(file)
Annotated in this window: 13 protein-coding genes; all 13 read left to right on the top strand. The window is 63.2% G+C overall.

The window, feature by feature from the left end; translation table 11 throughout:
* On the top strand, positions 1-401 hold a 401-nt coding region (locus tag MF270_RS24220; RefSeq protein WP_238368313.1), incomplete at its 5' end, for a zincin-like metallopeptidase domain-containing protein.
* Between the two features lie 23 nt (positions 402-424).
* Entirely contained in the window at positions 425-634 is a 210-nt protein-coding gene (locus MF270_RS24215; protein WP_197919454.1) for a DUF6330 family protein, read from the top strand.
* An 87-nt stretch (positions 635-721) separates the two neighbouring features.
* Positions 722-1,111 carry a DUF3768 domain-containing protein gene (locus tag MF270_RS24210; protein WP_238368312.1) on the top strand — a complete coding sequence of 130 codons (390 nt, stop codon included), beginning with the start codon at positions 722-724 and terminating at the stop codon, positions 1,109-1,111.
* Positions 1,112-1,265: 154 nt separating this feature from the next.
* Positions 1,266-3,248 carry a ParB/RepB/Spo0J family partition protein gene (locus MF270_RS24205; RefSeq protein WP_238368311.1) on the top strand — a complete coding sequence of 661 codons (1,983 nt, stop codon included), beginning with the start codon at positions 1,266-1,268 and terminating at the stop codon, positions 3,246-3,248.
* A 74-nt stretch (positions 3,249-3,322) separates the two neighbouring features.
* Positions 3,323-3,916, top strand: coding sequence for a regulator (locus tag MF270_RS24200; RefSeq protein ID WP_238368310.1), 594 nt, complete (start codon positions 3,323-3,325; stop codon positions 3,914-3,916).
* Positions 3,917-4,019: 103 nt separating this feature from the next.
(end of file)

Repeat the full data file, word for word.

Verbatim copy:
Annotated in this window: 13 protein-coding genes; all 13 read left to right on the top strand. The window is 63.2% G+C overall.

The window, feature by feature from the left end; translation table 11 throughout:
* On the top strand, positions 1-401 hold a 401-nt coding region (locus tag MF270_RS24220; RefSeq protein WP_238368313.1), incomplete at its 5' end, for a zincin-like metallopeptidase domain-containing protein.
* Between the two features lie 23 nt (positions 402-424).
* Entirely contained in the window at positions 425-634 is a 210-nt protein-coding gene (locus MF270_RS24215; protein WP_197919454.1) for a DUF6330 family protein, read from the top strand.
* An 87-nt stretch (positions 635-721) separates the two neighbouring features.
* Positions 722-1,111 carry a DUF3768 domain-containing protein gene (locus tag MF270_RS24210; protein WP_238368312.1) on the top strand — a complete coding sequence of 130 codons (390 nt, stop codon included), beginning with the start codon at positions 722-724 and terminating at the stop codon, positions 1,109-1,111.
* Positions 1,112-1,265: 154 nt separating this feature from the next.
* Positions 1,266-3,248 carry a ParB/RepB/Spo0J family partition protein gene (locus MF270_RS24205; RefSeq protein WP_238368311.1) on the top strand — a complete coding sequence of 661 codons (1,983 nt, stop codon included), beginning with the start codon at positions 1,266-1,268 and terminating at the stop codon, positions 3,246-3,248.
* A 74-nt stretch (positions 3,249-3,322) separates the two neighbouring features.
* Positions 3,323-3,916, top strand: coding sequence for a regulator (locus tag MF270_RS24200; RefSeq protein ID WP_238368310.1), 594 nt, complete (start codon positions 3,323-3,325; stop codon positions 3,914-3,916).
* Positions 3,917-4,019: 103 nt separating this feature from the next.